As we stood on the back tee of the par three sixth hole, trees broke the wind off the ocean, but we could see the flag whipping on the narrow green 191 yards away. Marshland in front of the tee drains into a lake left of the green. Bunkers guard the right and rear. Aiming 20 yards to the right worked for us the first round, but the wind was entirely different the next day.

The back tee of the eleventh hole is perched high on a dune, providing a pretty view of the 18th hole as well as the immediate danger ahead. The second shot on this par five calls for a water carry, followed by an approach shot over deep bunkers or through a narrow run-up. The par-four sixteenth hole begins over water, then climbs to a small contoured green ringed by bunkers. Looking back from the green, you can see ocean stretching to the horizon.

After playing we fortified ourselves with big buckets of steamed mussels, an island specialty, in the pretty colonial-style clubhouse.

Dundarave #8

Dundarave #8

The course that rivals Crowbush for beauty and toughness is Dundarave (800-377-8336). This 1999 Michael Hurdzan-Dan Frye track lies next to the venerable Brudenell River Course (where Lorie Kane learned to play) in the Brudenell Golf Resort. Kane’s first coach, Anne Chouinard, heads the Dundarave Golf Academy.

Like Crowbush, Dundarave is naturally wild, with knee-deep brown grasses, deep wooded ravines and bunkers filled with indigenous red sand.

Despite its beauty, Dundarave is perhaps too severe for the average golfer the resort draws. Landing areas are usually generous, but good strokes may be punished unduly by a minefield of deep bunkers on every hole. The route stretches 7,284 yards from the back tees, with other options being 6,823, 6,252, 5,607 or 4,997 yards.

The toughest par three is the 237-yard seventh hole, which has a stingy green ringed with deep bunkers in the middle of a windswept field of grass. The daunting eighth hole is a par four which crosses a deep gully, then doglegs to a tiny, fast green on the river’s edge. The finishing hole is a 542-yard par-five with a dozen well-placed bunkers. It’s called “Victory Chimes,” but Coup de Grace might be more appropriate.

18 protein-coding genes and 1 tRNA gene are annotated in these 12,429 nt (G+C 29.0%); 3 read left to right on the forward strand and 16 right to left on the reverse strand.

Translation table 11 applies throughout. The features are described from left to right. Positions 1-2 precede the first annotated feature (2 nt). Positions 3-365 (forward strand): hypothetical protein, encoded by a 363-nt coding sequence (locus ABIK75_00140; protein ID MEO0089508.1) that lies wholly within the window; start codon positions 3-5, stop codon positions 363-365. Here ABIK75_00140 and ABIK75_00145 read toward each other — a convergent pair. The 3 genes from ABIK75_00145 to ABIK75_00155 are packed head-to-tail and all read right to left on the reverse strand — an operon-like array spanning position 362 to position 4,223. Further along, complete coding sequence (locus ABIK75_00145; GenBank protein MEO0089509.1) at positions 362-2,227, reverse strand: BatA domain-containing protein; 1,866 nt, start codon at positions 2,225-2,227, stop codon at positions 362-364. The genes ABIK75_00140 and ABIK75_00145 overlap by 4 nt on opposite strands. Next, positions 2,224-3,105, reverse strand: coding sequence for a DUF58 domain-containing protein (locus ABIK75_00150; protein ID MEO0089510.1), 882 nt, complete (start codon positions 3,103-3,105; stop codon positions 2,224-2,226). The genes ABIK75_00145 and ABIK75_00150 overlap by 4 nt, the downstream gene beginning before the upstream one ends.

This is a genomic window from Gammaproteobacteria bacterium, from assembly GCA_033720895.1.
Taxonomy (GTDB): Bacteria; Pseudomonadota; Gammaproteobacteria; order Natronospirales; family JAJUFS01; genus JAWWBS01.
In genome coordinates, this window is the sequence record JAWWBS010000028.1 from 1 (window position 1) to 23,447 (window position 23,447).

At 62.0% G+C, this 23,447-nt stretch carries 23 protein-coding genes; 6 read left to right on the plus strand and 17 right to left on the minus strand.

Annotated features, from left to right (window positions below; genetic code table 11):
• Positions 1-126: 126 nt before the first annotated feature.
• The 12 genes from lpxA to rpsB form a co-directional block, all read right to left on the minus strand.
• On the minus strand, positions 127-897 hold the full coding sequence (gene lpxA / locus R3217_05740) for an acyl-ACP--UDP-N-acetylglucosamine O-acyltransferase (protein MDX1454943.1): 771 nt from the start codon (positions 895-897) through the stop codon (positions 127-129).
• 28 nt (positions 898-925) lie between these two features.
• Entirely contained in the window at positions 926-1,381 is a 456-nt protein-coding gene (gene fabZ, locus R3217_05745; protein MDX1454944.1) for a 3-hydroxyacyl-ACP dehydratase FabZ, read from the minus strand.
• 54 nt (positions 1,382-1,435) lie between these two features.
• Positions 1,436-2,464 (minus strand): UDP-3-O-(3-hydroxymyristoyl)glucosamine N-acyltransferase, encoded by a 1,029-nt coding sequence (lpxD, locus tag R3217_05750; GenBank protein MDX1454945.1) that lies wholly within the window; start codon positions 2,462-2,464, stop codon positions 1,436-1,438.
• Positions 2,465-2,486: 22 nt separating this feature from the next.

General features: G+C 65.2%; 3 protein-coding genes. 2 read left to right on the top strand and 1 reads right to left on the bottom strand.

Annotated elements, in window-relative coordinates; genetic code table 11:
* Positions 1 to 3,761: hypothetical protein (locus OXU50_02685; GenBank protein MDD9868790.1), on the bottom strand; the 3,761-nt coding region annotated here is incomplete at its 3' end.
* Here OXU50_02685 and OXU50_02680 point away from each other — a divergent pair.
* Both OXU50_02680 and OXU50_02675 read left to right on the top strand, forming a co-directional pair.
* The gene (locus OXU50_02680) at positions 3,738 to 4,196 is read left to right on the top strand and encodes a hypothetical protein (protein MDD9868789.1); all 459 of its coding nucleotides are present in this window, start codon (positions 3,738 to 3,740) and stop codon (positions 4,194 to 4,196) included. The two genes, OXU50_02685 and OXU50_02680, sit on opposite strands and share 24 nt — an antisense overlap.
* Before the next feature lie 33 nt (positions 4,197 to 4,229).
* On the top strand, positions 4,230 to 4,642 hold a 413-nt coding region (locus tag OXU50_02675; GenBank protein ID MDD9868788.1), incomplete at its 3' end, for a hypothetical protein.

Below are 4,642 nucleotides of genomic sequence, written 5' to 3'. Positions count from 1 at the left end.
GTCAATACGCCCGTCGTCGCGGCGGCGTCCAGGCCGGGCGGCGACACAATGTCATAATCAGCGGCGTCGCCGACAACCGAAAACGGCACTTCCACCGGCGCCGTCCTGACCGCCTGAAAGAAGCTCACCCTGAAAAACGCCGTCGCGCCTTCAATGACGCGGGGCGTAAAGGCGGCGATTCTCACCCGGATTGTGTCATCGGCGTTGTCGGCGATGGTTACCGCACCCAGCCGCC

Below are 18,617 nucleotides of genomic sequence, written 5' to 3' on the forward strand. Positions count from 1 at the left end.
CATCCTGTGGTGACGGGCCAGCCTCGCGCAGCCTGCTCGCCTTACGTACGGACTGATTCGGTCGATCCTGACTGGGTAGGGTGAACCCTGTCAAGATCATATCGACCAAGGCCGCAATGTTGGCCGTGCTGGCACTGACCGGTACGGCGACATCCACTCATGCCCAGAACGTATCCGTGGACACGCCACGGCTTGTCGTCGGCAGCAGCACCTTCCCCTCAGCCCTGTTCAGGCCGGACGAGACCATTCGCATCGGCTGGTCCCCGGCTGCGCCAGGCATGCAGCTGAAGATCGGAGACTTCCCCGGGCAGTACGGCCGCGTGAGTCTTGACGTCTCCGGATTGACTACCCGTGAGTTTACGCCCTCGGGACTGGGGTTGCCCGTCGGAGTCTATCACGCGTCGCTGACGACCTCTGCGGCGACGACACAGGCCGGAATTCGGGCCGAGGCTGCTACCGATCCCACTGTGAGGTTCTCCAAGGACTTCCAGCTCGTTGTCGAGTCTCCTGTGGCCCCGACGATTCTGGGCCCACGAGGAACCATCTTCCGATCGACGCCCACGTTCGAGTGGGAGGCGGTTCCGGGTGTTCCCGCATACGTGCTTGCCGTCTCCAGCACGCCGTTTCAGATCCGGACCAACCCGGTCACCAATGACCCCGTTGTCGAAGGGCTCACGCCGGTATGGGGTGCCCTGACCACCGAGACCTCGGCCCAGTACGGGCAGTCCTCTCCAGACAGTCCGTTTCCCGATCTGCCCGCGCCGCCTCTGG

The Brudenell River Course (800-377-8336), a traditional layout with flatter fairways and moderate bunkers, is a sharp contrast to Dundarave, but its wind and dense rough take their toll. A longtime stop on the Canadian pro tour, the 6,591-yard course hugs the river and is susceptible to wind. Swirling gusts are the norm on the 163-yard fifth hole, called “Ink Pot,” and the tenth hole, “Shimmering Waters,” a 143-yard beauty with water on the front and left.

Stanhope #6

Stanhope #6

We stayed up the coast from the Brudenell River Resort at the Inn at Spry Point, an intimate little hotel on an isolated spit of land. The comfort, service and ambiance were first class, as was the food—memorable entrees such as almond crusted salmon with a creamy dill sauce, and desserts made with fresh local blueberries.

Our PEI golf sampler included a couple of courses near Charlottetown. The venerable Stanhope Golf Club zigzags 6,600 yards across a hillside overlooking scenic Covehead Bay. Wind off the water constantly buffets its unassuming, open fairways. Every approach shot and most putts are memorable, because the undulating cloverleaf greens are usually set in bowls created by High Fox Meadow Hole 7.

Fox Meadow Golf and Country Club is a 6,836-yard Rob Heaslip creation with views of Charlottetown Harbor. Fairways are bordered by natural vegetation such as clover and red-blooming crown vetch that can be as tough to escape as Scotland’s gorse. Many of the greens are crowned and shed balls as adroitly as Pinehurst No. 2. Swirling winds are a constant factor, and tend to kill those uphill approach shots.

Fox Meadow #7

Fox Meadow #7

A couple of new courses I’m anxious to sample are Glasgow Hills, a Les Furber design with views of the River Clyde and the Gulf of St. Lawrence; and Eagles Glenn, where architect Graham Cooke has built 18 of a proposed 27 holes on 300 scenic acres in Cavendish Beach.

People of Scottish descent make up the largest ethnic group on PEI, and it takes little curiosity to discover evidence of these roots. The island has an official dress tartan, a Piping College for aspiring bagpipers, town names such as Shamrock and New Glasgow–and a selection of golf courses that would make the forefathers proud.

For more information, visit www.golfpei.com. For golf and visitor’s guides, call 888-PEI-PLAY or visit www.peiplay.com.

About Dale Leatherman

In the course of her life she has exercised racehorses at New York’s Belmont Park, showed jumping horses on the A Circuit, driven a race car with the late Paul Newman and played the world’s most famous golf courses.